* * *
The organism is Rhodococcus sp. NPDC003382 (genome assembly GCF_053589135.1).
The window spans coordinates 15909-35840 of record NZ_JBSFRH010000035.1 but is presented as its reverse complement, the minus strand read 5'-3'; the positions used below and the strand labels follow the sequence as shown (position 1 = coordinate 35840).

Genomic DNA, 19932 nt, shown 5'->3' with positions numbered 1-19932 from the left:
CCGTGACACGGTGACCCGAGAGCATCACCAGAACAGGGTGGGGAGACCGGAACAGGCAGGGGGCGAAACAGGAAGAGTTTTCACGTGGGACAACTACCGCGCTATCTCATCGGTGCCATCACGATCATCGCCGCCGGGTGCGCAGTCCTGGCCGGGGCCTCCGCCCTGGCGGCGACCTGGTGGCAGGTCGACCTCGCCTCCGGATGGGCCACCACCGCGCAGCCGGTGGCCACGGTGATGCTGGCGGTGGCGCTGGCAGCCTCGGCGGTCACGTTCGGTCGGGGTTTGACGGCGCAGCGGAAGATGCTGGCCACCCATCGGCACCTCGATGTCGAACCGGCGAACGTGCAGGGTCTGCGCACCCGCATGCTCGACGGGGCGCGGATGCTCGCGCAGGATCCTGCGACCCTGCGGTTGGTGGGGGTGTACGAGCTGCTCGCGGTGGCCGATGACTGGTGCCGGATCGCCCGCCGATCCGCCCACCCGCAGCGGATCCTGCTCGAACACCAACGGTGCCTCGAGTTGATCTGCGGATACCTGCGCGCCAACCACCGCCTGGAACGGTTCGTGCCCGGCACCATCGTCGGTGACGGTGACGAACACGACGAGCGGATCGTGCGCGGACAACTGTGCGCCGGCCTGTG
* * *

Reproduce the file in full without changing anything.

The organism is Rhodococcus sp. NPDC003382 (genome assembly GCF_053589135.1).
The window spans coordinates 15909-35840 of record NZ_JBSFRH010000035.1 but is presented as its reverse complement, the minus strand read 5'-3'; the positions used below and the strand labels follow the sequence as shown (position 1 = coordinate 35840).

Genomic DNA, 19932 nt, shown 5'->3' with positions numbered 1-19932 from the left:
CCGTGACACGGTGACCCGAGAGCATCACCAGAACAGGGTGGGGAGACCGGAACAGGCAGGGGGCGAAACAGGAAGAGTTTTCACGTGGGACAACTACCGCGCTATCTCATCGGTGCCATCACGATCATCGCCGCCGGGTGCGCAGTCCTGGCCGGGGCCTCCGCCCTGGCGGCGACCTGGTGGCAGGTCGACCTCGCCTCCGGATGGGCCACCACCGCGCAGCCGGTGGCCACGGTGATGCTGGCGGTGGCGCTGGCAGCCTCGGCGGTCACGTTCGGTCGGGGTTTGACGGCGCAGCGGAAGATGCTGGCCACCCATCGGCACCTCGATGTCGAACCGGCGAACGTGCAGGGTCTGCGCACCCGCATGCTCGACGGGGCGCGGATGCTCGCGCAGGATCCTGCGACCCTGCGGTTGGTGGGGGTGTACGAGCTGCTCGCGGTGGCCGATGACTGGTGCCGGATCGCCCGCCGATCCGCCCACCCGCAGCGGATCCTGCTCGAACACCAACGGTGCCTCGAGTTGATCTGCGGATACCTGCGCGCCAACCACCGCCTGGAACGGTTCGTGCCCGGCACCATCGTCGGTGACGGTGACGAACACGACGAGCGGATCGTGCGCGGACAACTGTGCGCCGGCCTGTG